Take the 2-minute tour ×
Mathematics Stack Exchange is a question and answer site for people studying math at any level and professionals in related fields. It's 100% free, no registration required.

I know there are other similar questions on this topic, but I am wondering if there is some sort of general method to pick where to place my parameters in the integral?

For instance, $$\int_{0}^{\infty} \frac{\sin(x)}{x} dx\;,$$ how does one know to add a parameter like $e^{-ax}$ to $$\int_{0}^{\infty}e^{-ax} \frac{\sin(x)}{x} dx\;?$$

Wikiapedia has a non-exhaustive list of problems like this: see link.

But I do not know how on earth they come up with those crazy methods.

share|improve this question

1 Answer 1

up vote 2 down vote accepted

One of the problems with $$\int_0^\infty \frac{\sin(x)}{x}\ dx$$ is that it only converges conditionally, which makes differentiation under the integral quite delicate. Thus you might have tried $$\int_0^\infty \frac{\sin(ax)}{x}\ dx$$ where again taking the derivative of the integrand with respect to the parameter gets rid of the $x$ in the denominator, but this is not good because $ \int_0^\infty \sin(ax)\ dx$ diverges. You want to put in a factor that improves the convergence, and $e^{-ax}$ does that.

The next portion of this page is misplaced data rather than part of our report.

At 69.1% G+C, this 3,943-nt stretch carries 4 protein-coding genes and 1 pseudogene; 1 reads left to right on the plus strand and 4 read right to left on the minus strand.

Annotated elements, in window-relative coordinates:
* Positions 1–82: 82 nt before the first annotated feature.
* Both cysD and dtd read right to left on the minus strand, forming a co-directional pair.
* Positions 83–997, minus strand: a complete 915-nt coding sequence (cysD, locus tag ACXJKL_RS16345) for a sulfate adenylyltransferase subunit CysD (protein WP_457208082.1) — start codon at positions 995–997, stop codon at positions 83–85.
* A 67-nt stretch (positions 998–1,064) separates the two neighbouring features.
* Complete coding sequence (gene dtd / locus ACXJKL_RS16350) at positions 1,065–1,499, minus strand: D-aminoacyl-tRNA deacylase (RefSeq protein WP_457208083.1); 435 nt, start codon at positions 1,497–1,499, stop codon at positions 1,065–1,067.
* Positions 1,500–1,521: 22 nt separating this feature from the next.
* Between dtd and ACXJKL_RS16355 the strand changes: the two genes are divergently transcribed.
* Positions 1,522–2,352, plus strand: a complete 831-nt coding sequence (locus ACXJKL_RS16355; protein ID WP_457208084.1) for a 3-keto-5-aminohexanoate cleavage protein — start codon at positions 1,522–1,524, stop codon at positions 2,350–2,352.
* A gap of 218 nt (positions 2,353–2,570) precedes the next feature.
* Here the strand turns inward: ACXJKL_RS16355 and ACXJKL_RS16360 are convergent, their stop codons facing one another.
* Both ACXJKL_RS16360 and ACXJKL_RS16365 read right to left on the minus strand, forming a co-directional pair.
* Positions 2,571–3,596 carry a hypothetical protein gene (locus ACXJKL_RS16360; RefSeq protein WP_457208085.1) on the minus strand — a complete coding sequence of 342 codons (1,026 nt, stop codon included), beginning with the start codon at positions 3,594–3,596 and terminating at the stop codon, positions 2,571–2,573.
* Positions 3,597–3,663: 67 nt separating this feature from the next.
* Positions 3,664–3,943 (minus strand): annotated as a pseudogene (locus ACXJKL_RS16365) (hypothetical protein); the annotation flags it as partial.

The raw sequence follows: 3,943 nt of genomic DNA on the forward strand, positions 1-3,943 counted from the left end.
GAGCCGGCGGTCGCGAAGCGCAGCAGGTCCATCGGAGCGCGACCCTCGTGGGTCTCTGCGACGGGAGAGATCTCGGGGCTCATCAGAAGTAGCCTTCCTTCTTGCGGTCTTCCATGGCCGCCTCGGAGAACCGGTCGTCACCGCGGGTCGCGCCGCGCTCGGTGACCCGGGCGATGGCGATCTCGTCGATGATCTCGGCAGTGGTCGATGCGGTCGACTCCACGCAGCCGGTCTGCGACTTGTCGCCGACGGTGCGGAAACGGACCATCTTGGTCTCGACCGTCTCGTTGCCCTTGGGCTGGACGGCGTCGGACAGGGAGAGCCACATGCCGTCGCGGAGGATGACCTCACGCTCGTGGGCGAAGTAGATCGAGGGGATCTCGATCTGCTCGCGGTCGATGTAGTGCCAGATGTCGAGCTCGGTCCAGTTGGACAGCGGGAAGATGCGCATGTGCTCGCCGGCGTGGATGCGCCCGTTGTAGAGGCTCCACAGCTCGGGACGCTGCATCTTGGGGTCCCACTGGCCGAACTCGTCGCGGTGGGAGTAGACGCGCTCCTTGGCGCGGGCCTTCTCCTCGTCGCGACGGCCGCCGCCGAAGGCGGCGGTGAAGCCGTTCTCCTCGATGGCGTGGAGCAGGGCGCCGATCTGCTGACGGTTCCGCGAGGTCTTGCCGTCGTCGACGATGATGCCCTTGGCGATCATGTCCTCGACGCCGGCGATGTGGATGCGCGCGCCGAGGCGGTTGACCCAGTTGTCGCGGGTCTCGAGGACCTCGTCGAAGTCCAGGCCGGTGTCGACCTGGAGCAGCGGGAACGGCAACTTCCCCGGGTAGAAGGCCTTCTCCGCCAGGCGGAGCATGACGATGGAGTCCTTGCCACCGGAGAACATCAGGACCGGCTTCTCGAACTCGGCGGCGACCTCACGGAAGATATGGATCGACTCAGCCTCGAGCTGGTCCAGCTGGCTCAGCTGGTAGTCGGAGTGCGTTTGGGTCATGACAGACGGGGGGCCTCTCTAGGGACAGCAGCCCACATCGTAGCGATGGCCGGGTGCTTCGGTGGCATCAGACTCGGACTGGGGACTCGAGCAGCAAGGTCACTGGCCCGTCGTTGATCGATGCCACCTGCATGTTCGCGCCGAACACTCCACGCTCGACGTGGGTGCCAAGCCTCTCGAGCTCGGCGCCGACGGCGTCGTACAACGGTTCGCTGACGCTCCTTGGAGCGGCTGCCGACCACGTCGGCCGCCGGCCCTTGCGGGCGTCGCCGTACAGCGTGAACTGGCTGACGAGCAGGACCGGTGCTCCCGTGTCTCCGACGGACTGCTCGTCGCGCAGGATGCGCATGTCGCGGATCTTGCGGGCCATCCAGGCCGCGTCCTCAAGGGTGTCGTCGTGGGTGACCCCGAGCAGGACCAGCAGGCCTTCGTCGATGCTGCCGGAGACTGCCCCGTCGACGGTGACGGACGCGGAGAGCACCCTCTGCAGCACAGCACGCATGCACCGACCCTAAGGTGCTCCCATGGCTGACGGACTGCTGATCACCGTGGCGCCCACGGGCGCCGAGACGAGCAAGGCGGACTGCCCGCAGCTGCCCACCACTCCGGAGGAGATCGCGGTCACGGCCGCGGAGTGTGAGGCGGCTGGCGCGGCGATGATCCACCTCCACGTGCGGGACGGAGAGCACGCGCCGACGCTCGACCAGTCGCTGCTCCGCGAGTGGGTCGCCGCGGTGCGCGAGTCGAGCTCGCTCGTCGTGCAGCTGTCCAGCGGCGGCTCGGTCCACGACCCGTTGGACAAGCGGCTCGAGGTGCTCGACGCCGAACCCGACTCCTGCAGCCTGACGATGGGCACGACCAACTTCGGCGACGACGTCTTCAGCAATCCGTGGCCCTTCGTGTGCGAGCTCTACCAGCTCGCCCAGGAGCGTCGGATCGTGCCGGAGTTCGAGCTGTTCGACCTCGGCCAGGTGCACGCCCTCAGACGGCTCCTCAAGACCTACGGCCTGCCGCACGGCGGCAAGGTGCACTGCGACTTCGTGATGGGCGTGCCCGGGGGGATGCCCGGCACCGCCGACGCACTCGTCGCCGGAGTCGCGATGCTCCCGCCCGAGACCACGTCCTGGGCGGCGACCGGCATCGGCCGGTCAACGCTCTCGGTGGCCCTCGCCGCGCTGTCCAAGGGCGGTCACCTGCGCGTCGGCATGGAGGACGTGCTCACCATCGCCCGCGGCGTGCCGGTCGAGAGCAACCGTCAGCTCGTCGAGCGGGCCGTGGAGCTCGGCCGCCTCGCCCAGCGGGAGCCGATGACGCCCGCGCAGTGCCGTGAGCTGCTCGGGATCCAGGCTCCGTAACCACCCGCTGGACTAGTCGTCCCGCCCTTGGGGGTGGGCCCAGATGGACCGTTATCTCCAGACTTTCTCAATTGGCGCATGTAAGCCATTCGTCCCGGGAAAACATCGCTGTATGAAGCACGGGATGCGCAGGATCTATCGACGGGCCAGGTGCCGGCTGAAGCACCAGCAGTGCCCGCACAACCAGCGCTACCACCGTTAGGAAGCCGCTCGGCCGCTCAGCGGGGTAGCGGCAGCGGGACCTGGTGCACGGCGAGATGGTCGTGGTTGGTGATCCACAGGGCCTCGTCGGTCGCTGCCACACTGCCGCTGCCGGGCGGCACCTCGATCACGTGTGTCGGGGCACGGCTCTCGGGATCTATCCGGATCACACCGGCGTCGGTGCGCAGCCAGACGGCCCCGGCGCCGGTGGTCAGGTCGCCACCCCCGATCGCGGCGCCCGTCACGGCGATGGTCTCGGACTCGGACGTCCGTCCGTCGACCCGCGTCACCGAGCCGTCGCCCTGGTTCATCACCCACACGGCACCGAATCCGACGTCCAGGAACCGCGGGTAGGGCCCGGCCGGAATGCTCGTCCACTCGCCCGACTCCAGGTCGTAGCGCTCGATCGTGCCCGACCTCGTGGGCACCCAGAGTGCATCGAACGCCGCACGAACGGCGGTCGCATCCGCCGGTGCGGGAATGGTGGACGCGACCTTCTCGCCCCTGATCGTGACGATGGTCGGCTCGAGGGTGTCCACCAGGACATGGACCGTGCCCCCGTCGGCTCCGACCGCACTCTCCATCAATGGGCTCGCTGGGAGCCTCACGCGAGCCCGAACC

share|improve this answer
    
No, but I mean is there a way of examining the integrand and coming up with the placement of the extra factors inside. But from your response, I am guessing you mean to examine it's convergence for improper integrals? What about just regular definite integrals? –  sidht Nov 30 '12 at 20:10
3  
Basically what you want to do is try to come up with something that, when you take the derivative with respect to the parameter, will give you an easy integration. I don't know if there are really general guidelines. –  Robert Israel Nov 30 '12 at 21:03

Your Answer

 
discard

By posting your answer, you agree to the privacy policy and terms of service.

Not the answer you're looking for? Browse other questions tagged or ask your own question.